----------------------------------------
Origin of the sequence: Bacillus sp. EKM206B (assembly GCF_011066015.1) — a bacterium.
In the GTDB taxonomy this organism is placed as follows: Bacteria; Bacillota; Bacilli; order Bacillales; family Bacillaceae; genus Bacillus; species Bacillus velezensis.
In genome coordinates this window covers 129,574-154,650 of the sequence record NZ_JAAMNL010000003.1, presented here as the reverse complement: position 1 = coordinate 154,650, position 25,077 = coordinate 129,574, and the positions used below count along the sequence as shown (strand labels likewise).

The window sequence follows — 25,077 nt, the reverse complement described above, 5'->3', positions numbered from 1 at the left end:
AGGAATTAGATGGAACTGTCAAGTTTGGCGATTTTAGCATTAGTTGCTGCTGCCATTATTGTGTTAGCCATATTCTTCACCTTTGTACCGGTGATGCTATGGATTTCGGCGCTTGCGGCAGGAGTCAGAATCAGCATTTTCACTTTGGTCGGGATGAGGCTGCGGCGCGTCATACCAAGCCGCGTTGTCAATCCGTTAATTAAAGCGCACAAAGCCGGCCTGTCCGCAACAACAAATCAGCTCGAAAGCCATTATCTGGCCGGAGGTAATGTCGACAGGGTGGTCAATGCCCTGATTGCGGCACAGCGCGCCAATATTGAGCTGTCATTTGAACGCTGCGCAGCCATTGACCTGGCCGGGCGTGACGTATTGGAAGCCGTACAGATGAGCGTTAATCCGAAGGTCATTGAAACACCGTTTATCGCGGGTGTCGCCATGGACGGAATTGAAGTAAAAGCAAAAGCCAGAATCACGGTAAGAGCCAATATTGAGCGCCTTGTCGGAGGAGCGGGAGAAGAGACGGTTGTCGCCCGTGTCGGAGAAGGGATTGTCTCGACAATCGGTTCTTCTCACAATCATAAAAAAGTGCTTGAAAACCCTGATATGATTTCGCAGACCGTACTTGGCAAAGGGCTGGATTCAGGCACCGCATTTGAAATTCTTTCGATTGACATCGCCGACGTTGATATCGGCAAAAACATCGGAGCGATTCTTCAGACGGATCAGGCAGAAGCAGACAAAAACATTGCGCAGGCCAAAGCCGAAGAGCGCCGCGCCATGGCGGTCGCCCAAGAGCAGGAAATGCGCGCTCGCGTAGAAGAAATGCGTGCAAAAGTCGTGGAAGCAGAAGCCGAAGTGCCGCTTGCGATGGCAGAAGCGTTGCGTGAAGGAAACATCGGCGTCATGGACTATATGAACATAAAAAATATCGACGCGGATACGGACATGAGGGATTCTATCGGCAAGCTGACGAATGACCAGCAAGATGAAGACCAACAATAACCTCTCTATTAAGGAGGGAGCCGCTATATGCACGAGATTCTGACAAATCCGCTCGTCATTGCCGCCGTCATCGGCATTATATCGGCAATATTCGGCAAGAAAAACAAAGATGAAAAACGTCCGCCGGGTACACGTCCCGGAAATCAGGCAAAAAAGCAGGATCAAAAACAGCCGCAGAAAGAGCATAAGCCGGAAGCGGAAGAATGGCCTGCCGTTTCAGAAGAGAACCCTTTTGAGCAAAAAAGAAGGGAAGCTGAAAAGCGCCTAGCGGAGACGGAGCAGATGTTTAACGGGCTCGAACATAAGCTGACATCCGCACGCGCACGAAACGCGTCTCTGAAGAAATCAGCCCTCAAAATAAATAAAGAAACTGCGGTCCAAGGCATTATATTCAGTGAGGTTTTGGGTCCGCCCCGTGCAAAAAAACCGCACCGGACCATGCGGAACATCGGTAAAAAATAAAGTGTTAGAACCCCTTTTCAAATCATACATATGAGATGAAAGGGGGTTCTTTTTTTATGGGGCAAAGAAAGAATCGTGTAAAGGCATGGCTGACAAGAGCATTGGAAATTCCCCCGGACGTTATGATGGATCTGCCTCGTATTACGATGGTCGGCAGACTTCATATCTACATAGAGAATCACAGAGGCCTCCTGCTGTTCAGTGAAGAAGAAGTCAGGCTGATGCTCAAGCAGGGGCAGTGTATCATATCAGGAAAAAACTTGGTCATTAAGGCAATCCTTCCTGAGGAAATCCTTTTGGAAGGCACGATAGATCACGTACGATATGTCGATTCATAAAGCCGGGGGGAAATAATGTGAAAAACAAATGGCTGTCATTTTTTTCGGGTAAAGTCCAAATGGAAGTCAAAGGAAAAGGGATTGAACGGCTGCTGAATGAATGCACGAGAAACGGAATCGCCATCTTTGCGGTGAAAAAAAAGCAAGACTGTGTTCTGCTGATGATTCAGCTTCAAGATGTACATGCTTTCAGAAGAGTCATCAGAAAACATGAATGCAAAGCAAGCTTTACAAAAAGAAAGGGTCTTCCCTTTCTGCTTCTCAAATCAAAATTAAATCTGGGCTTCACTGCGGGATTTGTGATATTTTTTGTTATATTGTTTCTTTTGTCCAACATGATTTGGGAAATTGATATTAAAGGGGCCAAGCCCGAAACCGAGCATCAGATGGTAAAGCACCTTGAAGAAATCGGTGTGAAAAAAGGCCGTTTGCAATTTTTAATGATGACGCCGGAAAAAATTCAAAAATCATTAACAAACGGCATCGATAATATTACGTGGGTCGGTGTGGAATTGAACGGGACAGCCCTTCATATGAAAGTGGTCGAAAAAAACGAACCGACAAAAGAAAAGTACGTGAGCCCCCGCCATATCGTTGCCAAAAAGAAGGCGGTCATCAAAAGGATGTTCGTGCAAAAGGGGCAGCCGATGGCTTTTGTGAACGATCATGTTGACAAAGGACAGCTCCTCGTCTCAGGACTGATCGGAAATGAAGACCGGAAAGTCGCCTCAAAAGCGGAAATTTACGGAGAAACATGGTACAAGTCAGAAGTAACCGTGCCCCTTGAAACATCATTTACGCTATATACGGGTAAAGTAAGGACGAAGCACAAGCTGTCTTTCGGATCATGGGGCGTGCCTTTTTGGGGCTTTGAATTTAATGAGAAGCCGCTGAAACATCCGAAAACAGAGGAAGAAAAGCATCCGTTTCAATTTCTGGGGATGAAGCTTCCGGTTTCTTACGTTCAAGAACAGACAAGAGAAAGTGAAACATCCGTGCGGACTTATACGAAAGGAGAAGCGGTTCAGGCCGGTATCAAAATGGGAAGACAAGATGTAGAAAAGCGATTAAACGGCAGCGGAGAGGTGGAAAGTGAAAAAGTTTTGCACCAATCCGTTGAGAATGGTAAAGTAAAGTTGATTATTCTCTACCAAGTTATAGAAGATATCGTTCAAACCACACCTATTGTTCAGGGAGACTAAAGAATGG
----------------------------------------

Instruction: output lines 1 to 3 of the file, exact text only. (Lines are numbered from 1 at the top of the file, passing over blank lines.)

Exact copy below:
Origin of the sequence: Bacillus sp. EKM206B (assembly GCF_011066015.1) — a bacterium.
In the GTDB taxonomy this organism is placed as follows: Bacteria; Bacillota; Bacilli; order Bacillales; family Bacillaceae; genus Bacillus; species Bacillus velezensis.
In genome coordinates this window covers 129,574-154,650 of the sequence record NZ_JAAMNL010000003.1, presented here as the reverse complement: position 1 = coordinate 154,650, position 25,077 = coordinate 129,574, and the positions used below count along the sequence as shown (strand labels likewise).